• In the U.K., theaters began closing doors on Monday following a government directive.

U.S. closures began shortly after President Trump issues new guidance Monday recommending that all Americans avoid gatherings of more than 10 people. Some theaters have implemented partial capacity plans to adhere to guidelines around social distancing, while others face collapsed attendance altogether.

By the numbers: North American box office revenues hit a 20-year-low this past weekend, in light of the widespread coronavirus that's impacting theater attendance and movie releases.

  • Overall, The Hollywood Reporter estimates that the total North American Box Office hit could total to $20 billion due to the coronavirus.

What's next: Sources say that there's an increasing likelihood that almost all of the major theater chains will be closed within the week.

  • Studios are beginning to halt production on major films and TV shows in order to protect employees from the virus spreading.
  • Others have pulled major films off of their schedules altogether.
  • Several Hollywood figures have tested positive for coronavirus, including Tom Hanks, Rita Wilson and Idris Elba.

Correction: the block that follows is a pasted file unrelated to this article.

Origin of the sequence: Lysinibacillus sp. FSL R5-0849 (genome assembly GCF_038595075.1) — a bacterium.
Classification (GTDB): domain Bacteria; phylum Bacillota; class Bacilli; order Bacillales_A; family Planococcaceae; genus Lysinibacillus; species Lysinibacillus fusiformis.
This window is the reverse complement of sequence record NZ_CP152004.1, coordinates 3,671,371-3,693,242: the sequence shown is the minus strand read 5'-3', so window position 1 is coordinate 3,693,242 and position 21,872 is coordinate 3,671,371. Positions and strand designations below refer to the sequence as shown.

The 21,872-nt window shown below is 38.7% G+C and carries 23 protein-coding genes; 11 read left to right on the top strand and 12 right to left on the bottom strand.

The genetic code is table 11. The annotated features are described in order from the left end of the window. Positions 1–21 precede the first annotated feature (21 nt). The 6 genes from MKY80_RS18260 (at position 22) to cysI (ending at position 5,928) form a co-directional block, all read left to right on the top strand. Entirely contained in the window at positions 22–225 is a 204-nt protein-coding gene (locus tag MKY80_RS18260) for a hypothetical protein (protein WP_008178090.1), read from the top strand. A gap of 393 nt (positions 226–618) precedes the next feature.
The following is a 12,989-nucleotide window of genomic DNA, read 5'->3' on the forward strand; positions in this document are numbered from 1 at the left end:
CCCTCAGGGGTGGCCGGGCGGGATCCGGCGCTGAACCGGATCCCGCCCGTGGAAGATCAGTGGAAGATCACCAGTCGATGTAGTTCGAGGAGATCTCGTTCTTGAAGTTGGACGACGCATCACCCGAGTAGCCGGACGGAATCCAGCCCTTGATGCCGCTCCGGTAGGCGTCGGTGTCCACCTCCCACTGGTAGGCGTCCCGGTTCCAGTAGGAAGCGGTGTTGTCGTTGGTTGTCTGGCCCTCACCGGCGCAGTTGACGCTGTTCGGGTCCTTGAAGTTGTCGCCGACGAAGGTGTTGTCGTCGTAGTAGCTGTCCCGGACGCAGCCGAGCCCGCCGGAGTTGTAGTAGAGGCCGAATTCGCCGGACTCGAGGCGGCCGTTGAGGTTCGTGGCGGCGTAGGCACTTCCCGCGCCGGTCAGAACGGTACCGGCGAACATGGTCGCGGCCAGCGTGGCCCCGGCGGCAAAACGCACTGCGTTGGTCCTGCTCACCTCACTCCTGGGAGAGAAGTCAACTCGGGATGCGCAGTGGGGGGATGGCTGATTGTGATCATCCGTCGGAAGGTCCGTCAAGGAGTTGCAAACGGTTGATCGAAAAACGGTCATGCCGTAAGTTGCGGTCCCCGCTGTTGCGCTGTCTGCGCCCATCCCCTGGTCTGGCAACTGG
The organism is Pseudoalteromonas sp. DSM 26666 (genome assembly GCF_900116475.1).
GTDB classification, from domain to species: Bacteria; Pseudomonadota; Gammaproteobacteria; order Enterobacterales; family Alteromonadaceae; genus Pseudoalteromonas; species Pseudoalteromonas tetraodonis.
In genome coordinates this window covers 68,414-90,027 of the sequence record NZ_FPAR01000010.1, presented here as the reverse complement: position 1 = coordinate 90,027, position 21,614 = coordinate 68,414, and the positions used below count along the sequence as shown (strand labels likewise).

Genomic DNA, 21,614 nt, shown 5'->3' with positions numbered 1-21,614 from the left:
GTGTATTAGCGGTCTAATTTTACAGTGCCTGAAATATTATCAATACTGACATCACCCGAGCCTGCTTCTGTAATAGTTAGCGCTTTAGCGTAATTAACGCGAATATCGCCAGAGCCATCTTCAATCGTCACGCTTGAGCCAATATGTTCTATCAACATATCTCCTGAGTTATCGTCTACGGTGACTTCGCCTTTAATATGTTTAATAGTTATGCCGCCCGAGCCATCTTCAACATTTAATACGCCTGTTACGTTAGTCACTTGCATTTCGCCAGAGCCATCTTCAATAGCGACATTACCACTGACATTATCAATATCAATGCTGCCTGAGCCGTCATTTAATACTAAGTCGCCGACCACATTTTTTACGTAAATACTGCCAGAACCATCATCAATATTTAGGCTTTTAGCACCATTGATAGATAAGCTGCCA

Go deeper: Movie industry braces for major hit due to coronavirus

Go deeper

Off the Rails

Episode 2: Barbarians at the Oval

Photo illustration: Sarah Grillo/Axios. Photo: Jim Watson/AFP/Getty Images

Beginning on election night 2020 and continuing through his final days in office, Donald Trump unraveled and dragged America with him, to the point that his followers sacked the U.S. Capitol with two weeks left in his term. This Axios series takes you inside the collapse of a president.

Episode 2: Trump stops buying what his professional staff are telling him, and increasingly turns to radical voices telling him what he wants to hear.

President Trump plunked down in an armchair in the White House residence, still dressed from his golf game — navy fleece, black pants, white MAGA cap. It was Saturday, Nov. 7. The networks had just called the election for Joe Biden.

Fringe right plots new attacks out of sight

Illustration: Aïda Amer/Axios

Domestic extremists are using obscure and private corners of the internet to plot new attacks ahead of Inauguration Day. Their plans are also hidden in plain sight, buried in podcasts and online video platforms.

Why it matters: Because law enforcement was caught flat-footed during last week's Capitol siege, researchers and intelligence agencies are paying more attention to online threats that could turn into real-world violence.

Kids’ screen time up 50% during pandemic

Illustration: Sarah Grillo/Axios

When the coronavirus lockdowns started in March, kidstech firm SuperAwesome found that screen time was up 50%. Nearly a year later, that percentage hasn't budged, according to new figures from the firm.

Why it matters: For most parents, pre-pandemic expectations around screen time are no longer realistic. The concern now has shifted from the number of hours in front of screens to the quality of screen time.